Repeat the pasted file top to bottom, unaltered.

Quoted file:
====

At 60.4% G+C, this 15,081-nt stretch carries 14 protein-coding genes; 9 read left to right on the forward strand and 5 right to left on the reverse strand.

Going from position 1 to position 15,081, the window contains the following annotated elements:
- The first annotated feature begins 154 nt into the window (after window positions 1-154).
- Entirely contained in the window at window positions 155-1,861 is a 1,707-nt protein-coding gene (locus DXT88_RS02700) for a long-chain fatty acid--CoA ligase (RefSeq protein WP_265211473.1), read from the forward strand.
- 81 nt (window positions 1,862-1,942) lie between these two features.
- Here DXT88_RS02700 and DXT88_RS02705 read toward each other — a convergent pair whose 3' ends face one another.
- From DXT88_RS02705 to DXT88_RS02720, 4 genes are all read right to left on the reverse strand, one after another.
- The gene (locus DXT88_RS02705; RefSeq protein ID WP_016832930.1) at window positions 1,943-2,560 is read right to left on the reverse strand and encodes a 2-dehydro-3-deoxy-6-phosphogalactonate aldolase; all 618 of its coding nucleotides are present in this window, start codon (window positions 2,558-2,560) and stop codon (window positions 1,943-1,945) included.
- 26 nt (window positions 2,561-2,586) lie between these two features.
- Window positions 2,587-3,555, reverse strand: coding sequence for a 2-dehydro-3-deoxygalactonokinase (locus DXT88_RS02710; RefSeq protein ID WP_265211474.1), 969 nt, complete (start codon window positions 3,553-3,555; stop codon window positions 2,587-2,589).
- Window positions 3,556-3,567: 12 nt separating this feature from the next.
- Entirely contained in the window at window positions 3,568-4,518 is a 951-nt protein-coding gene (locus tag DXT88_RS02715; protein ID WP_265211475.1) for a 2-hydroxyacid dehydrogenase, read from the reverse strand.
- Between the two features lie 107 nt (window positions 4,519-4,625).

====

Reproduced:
At 60.4% G+C, this 15,081-nt stretch carries 14 protein-coding genes; 9 read left to right on the forward strand and 5 right to left on the reverse strand.

Going from position 1 to position 15,081, the window contains the following annotated elements:
- The first annotated feature begins 154 nt into the window (after window positions 1-154).
- Entirely contained in the window at window positions 155-1,861 is a 1,707-nt protein-coding gene (locus DXT88_RS02700) for a long-chain fatty acid--CoA ligase (RefSeq protein WP_265211473.1), read from the forward strand.
- 81 nt (window positions 1,862-1,942) lie between these two features.
- Here DXT88_RS02700 and DXT88_RS02705 read toward each other — a convergent pair whose 3' ends face one another.
- From DXT88_RS02705 to DXT88_RS02720, 4 genes are all read right to left on the reverse strand, one after another.
- The gene (locus DXT88_RS02705; RefSeq protein ID WP_016832930.1) at window positions 1,943-2,560 is read right to left on the reverse strand and encodes a 2-dehydro-3-deoxy-6-phosphogalactonate aldolase; all 618 of its coding nucleotides are present in this window, start codon (window positions 2,558-2,560) and stop codon (window positions 1,943-1,945) included.
- 26 nt (window positions 2,561-2,586) lie between these two features.
- Window positions 2,587-3,555, reverse strand: coding sequence for a 2-dehydro-3-deoxygalactonokinase (locus DXT88_RS02710; RefSeq protein ID WP_265211474.1), 969 nt, complete (start codon window positions 3,553-3,555; stop codon window positions 2,587-2,589).
- Window positions 3,556-3,567: 12 nt separating this feature from the next.
- Entirely contained in the window at window positions 3,568-4,518 is a 951-nt protein-coding gene (locus tag DXT88_RS02715; protein ID WP_265211475.1) for a 2-hydroxyacid dehydrogenase, read from the reverse strand.
- Between the two features lie 107 nt (window positions 4,519-4,625).